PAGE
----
As workweeks stretch 50, 60 or more hours long for many Americans, we’ve got to wonder if these extra hours spent slaving over a desk or chained to our smartphones is actually helping us be more productive. In fact, research tells us that working excessive hours actually makes people less productive, not more.

What if the solution to inefficiency and burnout isn’t simply working less, but working differently? How would your workweek look if your goal wasn’t to clock a certain number of hours, but to achieve specific outcomes and then go home and unplug?

In the early 1990s, General Mills ran a brilliant campaign for their new cereal, Grapenuts. Knowing that getting someone to change their breakfast routine can be tricky, they knew they had to convince people to give it a try for more than just one day. So they encouraged brave breakfast eaters to commit to an entire week of eating Grapenuts and then evaluating whether the cereal gave them the energy they were promised.

When it comes to making changes in the workplace, we recommend the “Grapenuts trial”: try it for a week - or better yet, a month - and see what happens. A few days of outcome-focused work won’t be enough to rewire the way you approach your workday, but if stick with it, we promise you’ll find yourself more productive, less stressed, and able to dedicate more time to things that matter like your family, friends, causes and hobbies.

And what better time to give outcome-focused work a try than December, when most employees start to check out and focus on celebrating the holiday season?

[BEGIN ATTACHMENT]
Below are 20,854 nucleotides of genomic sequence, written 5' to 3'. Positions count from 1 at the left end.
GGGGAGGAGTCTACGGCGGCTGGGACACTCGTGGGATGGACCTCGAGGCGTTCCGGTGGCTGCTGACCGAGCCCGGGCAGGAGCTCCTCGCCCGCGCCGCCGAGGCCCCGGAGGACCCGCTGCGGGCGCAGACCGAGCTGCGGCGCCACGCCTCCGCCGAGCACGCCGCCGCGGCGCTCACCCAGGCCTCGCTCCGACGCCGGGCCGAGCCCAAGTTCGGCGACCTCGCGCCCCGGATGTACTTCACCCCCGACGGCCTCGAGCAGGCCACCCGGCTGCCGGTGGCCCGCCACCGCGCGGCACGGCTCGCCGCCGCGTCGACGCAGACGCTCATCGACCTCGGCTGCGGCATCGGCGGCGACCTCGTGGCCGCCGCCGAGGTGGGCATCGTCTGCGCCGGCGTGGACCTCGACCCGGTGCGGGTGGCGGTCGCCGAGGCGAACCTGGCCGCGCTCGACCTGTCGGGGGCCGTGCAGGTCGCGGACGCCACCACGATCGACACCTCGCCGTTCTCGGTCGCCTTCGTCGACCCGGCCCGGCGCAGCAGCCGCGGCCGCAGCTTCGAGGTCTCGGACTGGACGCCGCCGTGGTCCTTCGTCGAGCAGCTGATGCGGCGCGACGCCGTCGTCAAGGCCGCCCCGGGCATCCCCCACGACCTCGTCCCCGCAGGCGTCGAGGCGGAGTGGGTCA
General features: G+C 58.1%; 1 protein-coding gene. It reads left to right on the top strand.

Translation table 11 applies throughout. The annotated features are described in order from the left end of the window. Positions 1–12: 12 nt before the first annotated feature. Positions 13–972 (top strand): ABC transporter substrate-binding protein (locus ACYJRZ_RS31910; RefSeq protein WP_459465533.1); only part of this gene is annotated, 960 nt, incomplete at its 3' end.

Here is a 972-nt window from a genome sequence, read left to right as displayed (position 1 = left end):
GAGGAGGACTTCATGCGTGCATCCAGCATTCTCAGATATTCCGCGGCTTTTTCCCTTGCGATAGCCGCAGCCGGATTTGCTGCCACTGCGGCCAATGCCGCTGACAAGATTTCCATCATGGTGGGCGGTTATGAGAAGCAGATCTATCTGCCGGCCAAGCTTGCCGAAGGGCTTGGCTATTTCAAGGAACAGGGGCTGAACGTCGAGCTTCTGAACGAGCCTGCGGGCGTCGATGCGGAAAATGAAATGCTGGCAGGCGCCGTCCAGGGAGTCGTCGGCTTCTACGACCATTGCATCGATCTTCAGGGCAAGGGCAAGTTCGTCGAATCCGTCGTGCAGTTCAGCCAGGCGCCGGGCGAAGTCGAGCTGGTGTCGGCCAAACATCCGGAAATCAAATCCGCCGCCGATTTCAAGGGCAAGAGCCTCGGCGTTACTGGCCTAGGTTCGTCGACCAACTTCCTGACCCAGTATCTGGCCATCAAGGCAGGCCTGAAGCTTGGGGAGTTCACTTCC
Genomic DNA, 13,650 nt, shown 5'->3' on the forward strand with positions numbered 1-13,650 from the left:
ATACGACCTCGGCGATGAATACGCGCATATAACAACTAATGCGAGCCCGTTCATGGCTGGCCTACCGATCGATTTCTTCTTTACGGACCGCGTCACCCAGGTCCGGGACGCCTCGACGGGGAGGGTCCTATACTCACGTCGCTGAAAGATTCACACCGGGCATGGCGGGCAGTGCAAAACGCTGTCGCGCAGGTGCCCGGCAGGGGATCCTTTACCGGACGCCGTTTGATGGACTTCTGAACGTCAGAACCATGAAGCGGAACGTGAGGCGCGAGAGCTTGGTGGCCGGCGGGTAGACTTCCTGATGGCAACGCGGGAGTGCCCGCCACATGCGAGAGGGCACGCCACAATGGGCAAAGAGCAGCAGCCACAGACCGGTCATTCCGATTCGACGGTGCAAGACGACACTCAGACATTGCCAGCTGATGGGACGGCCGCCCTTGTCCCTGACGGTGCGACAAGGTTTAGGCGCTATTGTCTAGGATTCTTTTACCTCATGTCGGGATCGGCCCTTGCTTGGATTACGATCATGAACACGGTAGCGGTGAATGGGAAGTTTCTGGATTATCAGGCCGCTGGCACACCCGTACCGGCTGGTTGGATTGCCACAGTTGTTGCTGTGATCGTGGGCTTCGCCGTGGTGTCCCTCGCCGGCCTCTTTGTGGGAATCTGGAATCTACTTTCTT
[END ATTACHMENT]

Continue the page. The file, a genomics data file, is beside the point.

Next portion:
Here’s how to give outcome-focused work a try for yourself and your team this month:

  1. Identify what you need to achieve each week - these are your outcomes. Write them down so you can refer to them when you’re feeling unfocused or get distracted.

  2. Start each day working toward your identified outcomes, committing to focus only on what you need to achieve that day.

  3. When you’ve achieved your objectives for the day, stop working. Yes, really! Turn off your computer and silence those work email notifications on your phone. Don’t hang around the office or surf mindlessly until 5:00. Give yourself permission to enjoy the hours you reclaimed in your day through focus and hustle.

It sounds like an easy formula, but anyone who has worked in a time-focused workplace knows it takes some heavy lifting to change the culture of overwork. By giving yourself and your team permission to try something new this month, you can take the pressure off knowing that if it doesn’t work, you can go back to clocking hours in January.

December is the perfect month to give your team a little extra space. They might surprise you by accomplishing far more than ever before!